Epidural Steroid Injections

Epidural steroid injections (ESIs) are a common treatment option for many forms of low back pain and leg pain. They have been used for low back problems since 1952 and are still an integral part of the non-surgical management of sciatica and low back pain. The goal of the injection is pain relief; at times the injection alone is sufficient to provide relief, but commonly an epidural steroid injection is used in combination with a comprehensive rehabilitation program to provide additional benefit.

Most practitioners will agree that, while the effects of the injection tend to be temporary - providing relief from pain for a few months up to one year - an epidural can be very beneficial for a patient during an acute episode of back and/or leg pain. Importantly, an injection can provide sufficient pain relief to allow a patient to progress with a rehabilitative stretching and exercise program. It also allows the patient to improve his/her activity level and quality of life.


Epidural injection is the administration of medication into the epidural space. It is used to treat swelling, back pain, and inflammation associated with herniated discs and radiculopathy. It is usually performed in a series of three injections or three trips to the hospital. After three injections, the maximum effect of the steroid is reached. It is the most effective in acute back pain or exacerbations where the pain has only been there for a few months. In chronic back pain, it tends to produce pain relief for a few months to one year.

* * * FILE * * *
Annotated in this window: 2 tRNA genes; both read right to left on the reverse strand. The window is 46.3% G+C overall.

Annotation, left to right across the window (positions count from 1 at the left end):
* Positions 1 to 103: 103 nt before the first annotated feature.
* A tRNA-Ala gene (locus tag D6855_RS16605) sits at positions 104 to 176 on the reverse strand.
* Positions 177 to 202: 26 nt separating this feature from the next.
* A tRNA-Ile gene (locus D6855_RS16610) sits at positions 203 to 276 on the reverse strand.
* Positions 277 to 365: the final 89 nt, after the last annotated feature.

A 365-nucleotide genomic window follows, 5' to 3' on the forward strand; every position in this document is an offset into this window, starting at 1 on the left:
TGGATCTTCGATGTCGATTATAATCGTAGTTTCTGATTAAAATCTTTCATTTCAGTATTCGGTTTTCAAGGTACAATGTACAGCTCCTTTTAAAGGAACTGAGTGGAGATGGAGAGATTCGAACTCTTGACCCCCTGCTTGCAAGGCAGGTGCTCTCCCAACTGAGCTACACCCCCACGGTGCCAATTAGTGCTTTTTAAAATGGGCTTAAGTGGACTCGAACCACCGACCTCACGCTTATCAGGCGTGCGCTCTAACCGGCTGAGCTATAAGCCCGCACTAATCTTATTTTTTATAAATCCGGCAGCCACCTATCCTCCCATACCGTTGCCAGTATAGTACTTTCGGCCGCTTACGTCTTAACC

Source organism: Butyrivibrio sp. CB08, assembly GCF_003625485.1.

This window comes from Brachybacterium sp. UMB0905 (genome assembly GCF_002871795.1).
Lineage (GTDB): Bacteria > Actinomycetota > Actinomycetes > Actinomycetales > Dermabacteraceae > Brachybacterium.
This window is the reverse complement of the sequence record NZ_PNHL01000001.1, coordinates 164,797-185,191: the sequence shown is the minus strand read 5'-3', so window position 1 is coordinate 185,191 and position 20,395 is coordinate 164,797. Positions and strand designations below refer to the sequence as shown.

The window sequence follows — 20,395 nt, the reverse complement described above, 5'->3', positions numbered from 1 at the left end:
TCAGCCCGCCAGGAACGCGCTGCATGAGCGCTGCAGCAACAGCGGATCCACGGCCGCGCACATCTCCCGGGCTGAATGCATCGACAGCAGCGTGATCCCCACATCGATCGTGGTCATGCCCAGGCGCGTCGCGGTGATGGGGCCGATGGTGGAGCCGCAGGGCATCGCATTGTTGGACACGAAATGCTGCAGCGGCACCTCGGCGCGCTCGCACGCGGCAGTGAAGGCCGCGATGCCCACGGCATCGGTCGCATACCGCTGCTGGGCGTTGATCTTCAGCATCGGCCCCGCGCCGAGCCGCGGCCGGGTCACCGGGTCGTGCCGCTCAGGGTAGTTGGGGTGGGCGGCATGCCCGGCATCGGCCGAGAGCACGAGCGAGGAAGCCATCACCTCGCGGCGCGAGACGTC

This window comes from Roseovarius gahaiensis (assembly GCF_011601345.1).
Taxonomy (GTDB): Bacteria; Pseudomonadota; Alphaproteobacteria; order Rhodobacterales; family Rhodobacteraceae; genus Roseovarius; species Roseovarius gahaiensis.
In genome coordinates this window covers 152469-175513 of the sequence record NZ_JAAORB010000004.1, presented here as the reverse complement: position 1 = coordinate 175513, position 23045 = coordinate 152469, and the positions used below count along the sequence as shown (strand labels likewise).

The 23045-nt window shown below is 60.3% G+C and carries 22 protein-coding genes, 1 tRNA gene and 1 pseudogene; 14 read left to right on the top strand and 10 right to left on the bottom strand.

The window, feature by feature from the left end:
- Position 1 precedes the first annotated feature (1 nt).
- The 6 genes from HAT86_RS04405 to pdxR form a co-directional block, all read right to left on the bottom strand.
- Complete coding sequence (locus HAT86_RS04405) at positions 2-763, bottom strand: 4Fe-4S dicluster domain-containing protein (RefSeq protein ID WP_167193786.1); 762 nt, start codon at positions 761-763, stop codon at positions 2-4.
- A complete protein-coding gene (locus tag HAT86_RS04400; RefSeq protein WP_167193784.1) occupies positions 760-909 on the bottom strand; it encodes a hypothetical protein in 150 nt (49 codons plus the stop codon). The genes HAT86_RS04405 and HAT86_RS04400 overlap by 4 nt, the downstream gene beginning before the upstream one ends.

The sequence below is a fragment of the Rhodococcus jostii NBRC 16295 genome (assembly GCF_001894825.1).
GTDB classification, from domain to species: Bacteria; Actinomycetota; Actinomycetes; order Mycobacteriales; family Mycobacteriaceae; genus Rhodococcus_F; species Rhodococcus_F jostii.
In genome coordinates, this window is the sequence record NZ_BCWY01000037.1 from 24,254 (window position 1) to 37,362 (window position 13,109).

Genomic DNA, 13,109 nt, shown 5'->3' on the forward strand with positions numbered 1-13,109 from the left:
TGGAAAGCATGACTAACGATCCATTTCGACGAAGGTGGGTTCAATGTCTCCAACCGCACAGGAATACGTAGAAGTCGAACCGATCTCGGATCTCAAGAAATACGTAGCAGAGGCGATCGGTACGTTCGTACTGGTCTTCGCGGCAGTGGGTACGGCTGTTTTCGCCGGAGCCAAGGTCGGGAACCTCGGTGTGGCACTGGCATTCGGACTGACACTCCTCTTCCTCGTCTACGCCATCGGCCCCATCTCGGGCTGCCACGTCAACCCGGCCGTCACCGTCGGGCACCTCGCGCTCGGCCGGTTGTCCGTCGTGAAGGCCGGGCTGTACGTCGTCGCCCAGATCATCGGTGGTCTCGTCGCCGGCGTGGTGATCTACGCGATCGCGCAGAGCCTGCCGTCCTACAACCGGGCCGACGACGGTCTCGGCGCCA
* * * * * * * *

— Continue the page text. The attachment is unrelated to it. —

The brain is covered by three membranes (dura, arachnoid, and pia) called the meninges that extend through the base of the skull and surround the entire spinal cord. The spinal cord travels down the entire length of the spinal column through the spinal canal. The epidural space is located between the dura and the interior surface of the spinal canal and contains veins, arteries, and fat. Epidural injection is the injection of medication into the epidural space.


Epidural injection is usually given in an outpatient setting. Most injections are performed by anesthesiologist pain doctors, who have received the most training in this procedure. A mild sedative and a local anesthetic may be given prior to the procedure to relax the patient and numb the injection site. A local anesthetic such as bupivacaine and a corticosteroid such as triamcinolone, are injected directly into the epidural space. (The injection is commonly called a cortisone shot.)


Some patients notice improvement within hours of the injection; others improve over a number of days. In some cases, two or three injections are given over weeks.